Friday talks: Process Mining – where process science meets data science
We live in the era of information technology, when we generate more data in 10 minutes than the amount of total data generated from prehistoric times by the year of 2003. Having the processing power and memory resources to handle all this data being generated from different actors within different processes – organizations strive to utilize it in order to leverage their business – through process science and data science.
Process science is a wide discipline combining business management and IT, with the aim to optimize operational processes. By using operations management, stochastic, concurrency theory and workflow management together with business process management – process science deals with process optimization and enhancement.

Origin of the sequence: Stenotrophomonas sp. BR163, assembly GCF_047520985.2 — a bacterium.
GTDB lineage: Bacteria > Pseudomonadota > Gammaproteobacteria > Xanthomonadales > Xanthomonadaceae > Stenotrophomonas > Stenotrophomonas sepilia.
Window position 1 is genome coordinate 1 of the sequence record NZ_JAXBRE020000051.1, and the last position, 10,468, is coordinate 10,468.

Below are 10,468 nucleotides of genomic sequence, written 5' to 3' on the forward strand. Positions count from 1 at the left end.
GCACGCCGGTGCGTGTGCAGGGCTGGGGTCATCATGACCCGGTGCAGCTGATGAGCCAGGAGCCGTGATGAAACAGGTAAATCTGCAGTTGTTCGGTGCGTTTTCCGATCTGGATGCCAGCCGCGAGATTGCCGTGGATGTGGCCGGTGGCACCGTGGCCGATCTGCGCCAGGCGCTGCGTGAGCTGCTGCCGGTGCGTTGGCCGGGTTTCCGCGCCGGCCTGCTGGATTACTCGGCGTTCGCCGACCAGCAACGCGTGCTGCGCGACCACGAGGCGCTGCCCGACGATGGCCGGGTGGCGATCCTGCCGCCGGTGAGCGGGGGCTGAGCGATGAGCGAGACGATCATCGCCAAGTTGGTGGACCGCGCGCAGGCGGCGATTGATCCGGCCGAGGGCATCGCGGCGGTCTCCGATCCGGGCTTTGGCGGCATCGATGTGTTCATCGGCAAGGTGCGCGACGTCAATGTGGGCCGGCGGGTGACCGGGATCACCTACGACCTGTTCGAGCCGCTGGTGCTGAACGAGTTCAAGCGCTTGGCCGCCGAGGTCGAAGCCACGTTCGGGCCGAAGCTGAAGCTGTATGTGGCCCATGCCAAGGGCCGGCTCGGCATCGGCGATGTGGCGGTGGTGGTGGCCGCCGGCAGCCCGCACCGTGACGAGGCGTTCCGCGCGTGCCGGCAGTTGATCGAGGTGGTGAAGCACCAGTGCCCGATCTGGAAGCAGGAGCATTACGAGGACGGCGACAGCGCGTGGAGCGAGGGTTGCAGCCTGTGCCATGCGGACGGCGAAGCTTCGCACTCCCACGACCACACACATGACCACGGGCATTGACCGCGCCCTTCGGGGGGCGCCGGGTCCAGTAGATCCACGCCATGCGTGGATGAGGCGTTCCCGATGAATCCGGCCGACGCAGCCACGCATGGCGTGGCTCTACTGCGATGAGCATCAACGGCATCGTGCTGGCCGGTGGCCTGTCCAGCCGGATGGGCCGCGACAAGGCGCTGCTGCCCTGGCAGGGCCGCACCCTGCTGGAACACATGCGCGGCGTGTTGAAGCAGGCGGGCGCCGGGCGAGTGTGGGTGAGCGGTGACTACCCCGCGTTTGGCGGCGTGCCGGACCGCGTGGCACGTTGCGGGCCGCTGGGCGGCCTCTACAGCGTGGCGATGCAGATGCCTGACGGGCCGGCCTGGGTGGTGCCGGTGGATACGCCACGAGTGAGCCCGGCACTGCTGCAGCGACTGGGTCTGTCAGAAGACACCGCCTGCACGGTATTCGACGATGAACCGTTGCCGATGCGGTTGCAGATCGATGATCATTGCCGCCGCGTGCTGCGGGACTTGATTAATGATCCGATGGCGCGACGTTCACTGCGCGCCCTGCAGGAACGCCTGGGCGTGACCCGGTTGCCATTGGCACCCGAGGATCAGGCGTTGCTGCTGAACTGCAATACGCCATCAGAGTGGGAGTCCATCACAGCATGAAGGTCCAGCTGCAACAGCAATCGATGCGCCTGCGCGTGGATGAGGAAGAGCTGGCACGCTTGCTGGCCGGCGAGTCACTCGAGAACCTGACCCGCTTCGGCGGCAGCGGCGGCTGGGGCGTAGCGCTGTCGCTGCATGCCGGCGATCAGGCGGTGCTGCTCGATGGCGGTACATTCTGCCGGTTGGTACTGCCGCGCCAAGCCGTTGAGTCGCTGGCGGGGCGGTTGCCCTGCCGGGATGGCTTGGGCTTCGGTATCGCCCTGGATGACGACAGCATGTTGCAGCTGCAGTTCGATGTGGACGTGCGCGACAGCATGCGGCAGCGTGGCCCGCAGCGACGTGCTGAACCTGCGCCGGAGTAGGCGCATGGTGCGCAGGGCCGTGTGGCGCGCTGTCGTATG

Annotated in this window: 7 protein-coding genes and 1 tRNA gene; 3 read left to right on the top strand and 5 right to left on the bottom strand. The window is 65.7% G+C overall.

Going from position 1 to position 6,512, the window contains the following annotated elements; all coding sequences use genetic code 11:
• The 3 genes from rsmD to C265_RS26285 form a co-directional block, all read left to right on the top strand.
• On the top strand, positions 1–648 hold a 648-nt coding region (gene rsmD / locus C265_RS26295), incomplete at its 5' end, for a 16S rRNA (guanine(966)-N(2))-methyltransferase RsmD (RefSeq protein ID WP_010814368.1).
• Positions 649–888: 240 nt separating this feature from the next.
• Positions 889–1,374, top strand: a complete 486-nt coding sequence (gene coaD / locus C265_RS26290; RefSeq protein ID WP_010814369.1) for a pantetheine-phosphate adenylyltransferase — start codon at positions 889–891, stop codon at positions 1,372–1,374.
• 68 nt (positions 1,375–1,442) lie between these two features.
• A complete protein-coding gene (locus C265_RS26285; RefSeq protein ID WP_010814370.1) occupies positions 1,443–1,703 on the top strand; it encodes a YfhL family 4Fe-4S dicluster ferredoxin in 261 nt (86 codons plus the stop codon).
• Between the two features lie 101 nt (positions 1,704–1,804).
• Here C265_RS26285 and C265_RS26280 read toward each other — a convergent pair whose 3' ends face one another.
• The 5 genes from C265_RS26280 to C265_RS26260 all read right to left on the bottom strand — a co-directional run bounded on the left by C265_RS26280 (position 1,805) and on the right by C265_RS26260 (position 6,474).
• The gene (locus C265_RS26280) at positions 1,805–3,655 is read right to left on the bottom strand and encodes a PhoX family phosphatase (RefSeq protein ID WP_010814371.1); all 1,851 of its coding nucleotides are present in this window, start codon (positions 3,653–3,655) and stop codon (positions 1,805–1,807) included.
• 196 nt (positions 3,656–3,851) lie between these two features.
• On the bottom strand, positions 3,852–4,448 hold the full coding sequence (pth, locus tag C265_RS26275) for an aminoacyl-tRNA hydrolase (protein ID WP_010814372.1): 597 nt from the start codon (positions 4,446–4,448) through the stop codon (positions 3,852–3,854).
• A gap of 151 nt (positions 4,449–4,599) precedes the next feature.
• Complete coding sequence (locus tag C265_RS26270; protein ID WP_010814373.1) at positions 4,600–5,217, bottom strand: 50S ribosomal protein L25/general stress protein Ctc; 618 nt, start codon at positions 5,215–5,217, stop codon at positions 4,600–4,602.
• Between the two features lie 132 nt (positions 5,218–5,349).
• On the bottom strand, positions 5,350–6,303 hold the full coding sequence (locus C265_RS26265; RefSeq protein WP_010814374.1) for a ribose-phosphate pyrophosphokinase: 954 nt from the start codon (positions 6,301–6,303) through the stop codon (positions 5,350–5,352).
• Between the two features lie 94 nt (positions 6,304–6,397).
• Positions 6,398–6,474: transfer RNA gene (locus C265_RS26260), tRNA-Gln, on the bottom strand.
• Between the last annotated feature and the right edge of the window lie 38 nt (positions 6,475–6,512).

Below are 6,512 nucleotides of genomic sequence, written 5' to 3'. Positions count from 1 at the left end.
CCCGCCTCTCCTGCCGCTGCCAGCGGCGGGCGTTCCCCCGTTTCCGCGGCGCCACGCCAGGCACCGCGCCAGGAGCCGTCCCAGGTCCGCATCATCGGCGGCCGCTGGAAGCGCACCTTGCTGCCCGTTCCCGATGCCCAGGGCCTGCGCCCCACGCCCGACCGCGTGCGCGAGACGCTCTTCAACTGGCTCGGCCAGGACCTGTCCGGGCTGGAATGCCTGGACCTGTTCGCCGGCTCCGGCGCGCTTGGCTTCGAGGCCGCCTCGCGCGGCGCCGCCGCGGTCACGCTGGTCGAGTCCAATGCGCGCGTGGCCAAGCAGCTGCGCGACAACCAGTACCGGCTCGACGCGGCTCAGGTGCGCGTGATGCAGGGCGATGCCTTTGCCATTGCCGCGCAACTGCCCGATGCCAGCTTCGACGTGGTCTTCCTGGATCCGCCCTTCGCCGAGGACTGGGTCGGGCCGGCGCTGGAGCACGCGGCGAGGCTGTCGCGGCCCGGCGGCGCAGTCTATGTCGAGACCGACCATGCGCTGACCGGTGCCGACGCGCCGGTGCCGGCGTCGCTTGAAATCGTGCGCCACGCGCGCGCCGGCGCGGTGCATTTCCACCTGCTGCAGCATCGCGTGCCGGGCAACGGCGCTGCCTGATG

When Data Science steps in…
In the business world, Data Science is all about data and turning it into real value. The possibilities are endless. Using predictive analytics for what-if scenarios and decision-making purposes has grown to be the essence of strategic planning. On the other side, advanced analytics is crucial for the optimization of operations pillars within the organization.
As you may see – process science is process-centric, while data science is data-driven. If you have ever thought that Data Science is extremely multidisciplinary – you have a long way to go, my dear friend. 😀
Process mining is seen as “a means to bridge the gap existing between process science and data science”. By its nature, data science tends to be process agnostic, whereas process science tends to be process-oriented without considering the “evidence” hidden in the data. Process mining is both data-driven and process-centric.